Not many people will accept that help. But you just helped me a little, and I helped you a little, in this moment, and our collaboration expands out like the sun to anyone who read these words and thought FUCK FUCK FUCK YES YES YES. The error in how you’re living, my sweet imploding star, lies in the story you tell about where all of this power that YOU OWN goes. You believe that when you return to that dark cave where your sister ignored you, you become cold ash. You are wrong. Even when she withholds her love and her sight, you are gigantic. Even when you see nothing but darkness, you are still the brightest fucking thing in the galaxy. Even when she turns away, you are growing plants on planets light years away.
Find the people who know this. You already have. Do more of that. Find the people who can see your rays of light. Have mercy on the people who squint and cover their faces and run away. They are everywhere, too. There are so many sad, scared, distracted people in this world. We will reach them eventually, though, won’t we? You can only shut out the brightest motherfucker in the galaxy for so long.
This is not really about dating or not dating. This is about dancing between imagination and reality without losing yourself. Your one job right now is to learn how to pull back and cut your losses. It’s a heady thing, to keep working at something impossible. I love it so fucking much myself. You have to make art from it and still keep your feet on the earth. You have to put it in its place. This friendship urge you have with the dude is a good one if you ask me, if you manage it the right way. It will have to be a day-to-day thing. You’ll have to tune into whether it is working or not. You’ll have to commit to cutting it off if it starts to consume you. But chances are, he will begin to appear more mundane and smaller to you, and your love for him will feel less like being consumed and more like showing your mercy for someone who is not nearly as strong as you are. But you do want to help him to stop erasing himself. You are hoping to give him a little of what you have. You can do that without sleeping with him or erasing yourself using his indifference. You can live in the company of this love and protect yourself at the same time.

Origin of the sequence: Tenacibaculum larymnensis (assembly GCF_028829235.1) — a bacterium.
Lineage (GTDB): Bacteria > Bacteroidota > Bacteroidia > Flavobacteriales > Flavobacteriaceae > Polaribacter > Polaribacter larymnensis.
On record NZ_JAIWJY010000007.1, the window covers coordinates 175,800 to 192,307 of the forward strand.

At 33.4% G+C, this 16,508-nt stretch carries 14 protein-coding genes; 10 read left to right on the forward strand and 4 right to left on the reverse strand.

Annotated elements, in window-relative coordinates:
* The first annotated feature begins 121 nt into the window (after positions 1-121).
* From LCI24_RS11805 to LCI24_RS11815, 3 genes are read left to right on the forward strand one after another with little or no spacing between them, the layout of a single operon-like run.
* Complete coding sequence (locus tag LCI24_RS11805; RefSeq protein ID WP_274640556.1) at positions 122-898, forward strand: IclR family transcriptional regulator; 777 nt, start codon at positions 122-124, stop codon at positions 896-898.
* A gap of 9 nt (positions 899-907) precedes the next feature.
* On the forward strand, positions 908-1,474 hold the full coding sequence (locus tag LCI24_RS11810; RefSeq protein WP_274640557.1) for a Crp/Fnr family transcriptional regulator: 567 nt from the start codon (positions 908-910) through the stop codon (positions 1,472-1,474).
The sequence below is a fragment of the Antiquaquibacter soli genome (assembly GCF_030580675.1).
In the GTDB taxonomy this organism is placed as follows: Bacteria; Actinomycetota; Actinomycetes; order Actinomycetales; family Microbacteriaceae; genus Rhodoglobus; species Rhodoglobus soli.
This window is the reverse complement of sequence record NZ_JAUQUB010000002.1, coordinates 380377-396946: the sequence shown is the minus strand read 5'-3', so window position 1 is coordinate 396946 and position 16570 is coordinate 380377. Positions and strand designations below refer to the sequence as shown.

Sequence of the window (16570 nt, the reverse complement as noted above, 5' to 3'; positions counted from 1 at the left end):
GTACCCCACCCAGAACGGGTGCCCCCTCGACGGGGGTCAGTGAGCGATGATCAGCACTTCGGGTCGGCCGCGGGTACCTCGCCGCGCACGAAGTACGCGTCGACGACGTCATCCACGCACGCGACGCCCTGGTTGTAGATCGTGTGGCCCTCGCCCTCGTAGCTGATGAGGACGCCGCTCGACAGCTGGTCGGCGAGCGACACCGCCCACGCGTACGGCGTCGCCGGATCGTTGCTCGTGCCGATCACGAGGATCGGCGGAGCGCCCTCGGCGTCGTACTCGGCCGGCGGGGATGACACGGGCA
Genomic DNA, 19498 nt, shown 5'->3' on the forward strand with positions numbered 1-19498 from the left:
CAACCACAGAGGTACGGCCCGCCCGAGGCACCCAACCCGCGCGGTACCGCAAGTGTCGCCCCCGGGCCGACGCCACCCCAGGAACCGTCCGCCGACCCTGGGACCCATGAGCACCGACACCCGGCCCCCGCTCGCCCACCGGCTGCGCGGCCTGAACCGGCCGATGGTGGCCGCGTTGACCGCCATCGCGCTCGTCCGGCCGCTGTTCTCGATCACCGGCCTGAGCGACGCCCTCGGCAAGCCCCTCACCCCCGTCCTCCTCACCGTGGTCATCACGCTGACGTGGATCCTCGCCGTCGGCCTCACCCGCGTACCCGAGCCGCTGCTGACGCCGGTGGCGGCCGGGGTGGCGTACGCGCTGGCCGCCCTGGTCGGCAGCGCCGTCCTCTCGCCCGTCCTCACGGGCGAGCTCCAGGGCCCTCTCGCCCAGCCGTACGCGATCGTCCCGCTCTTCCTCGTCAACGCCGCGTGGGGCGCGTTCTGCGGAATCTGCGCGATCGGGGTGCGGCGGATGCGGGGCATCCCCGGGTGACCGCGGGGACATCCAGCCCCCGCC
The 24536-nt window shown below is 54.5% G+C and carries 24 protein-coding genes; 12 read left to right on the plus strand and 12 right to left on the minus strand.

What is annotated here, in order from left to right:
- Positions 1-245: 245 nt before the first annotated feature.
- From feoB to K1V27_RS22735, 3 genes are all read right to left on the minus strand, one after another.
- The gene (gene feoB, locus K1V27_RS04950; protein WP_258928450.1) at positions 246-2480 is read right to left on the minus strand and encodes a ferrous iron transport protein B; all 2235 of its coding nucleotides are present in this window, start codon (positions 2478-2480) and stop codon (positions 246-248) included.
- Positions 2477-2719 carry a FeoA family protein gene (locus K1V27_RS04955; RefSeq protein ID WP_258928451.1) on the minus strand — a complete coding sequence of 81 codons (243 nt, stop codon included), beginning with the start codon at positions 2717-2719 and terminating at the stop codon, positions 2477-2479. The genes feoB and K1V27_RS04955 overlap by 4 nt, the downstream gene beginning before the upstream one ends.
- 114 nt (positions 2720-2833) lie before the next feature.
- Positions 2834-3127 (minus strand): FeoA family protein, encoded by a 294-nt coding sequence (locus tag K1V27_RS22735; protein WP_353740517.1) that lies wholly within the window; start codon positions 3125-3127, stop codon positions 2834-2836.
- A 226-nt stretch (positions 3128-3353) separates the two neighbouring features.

I wouldn’t toss that suggestion out to anyone. I feel like you’re capable of that advanced level of balance. I think you can learn how to accommodate your compulsion for erasure while also feeding yourself exactly what you need. I think this might be the central paradox of your existence, and if you strengthen your ability to live here, you’ll thrive beyond your wildest dreams. Forgiving yourself repeatedly, constantly, is key. If you can forgive yourself, your life will become a kind of jazz where you get to improvise and play but you also know when to set your instrument down and rest. You will date and bring your fear and darkness along as a companion, and you will trust yourself and know when to follow that shimmer inside of you and when to cut bait and return to yourself. You will honor your nose for fragile optimism, and you will trust that it can lead you to a more supportive, enduring love. You will stay inspired, deep inside your being, because you’re owning your full self, which includes your shadow. You can nibble on the bone of rejection and understand its place in your life and also nourish yourself at the same time. This bone doesn’t mean that you are nothing and no one, a starving mongrel. This bone means you have a deep hunger to survive.
That’s a pretty goddamn difficult tightrope walk, I know. It’s a lot. But artists and visionaries and old souls and sensitive caretakers and lovers and leaders and revolutionaries need a lot in order to stay in a generative, generous state. We need a lot in order to give a lot. And what we have to give is endless. We are going to save this planet, for one thing. Do you feel me? I know you do.
This is your moment. The iridescent infinity inside your chromosomes has come for you. Stop returning to that dusty old story that this fragile optimism leads to annihilation. You are a trillion times stronger than you believe you are. Stop blaming yourself for the sunshine coursing through your veins and let it burn in every direction, stretching its rays across the universe. This is what’s real. Believe it.
Polly’s evil twin Molly has a newsletter; sign up here. Order Heather Havrilesky’s new book, What If This Were Enough?, here. Her advice column will appear here every Wednesday.
All letters to email@example.com become the property of Ask Polly and New York Media LLC and will be edited for length, clarity, and grammatical correctness.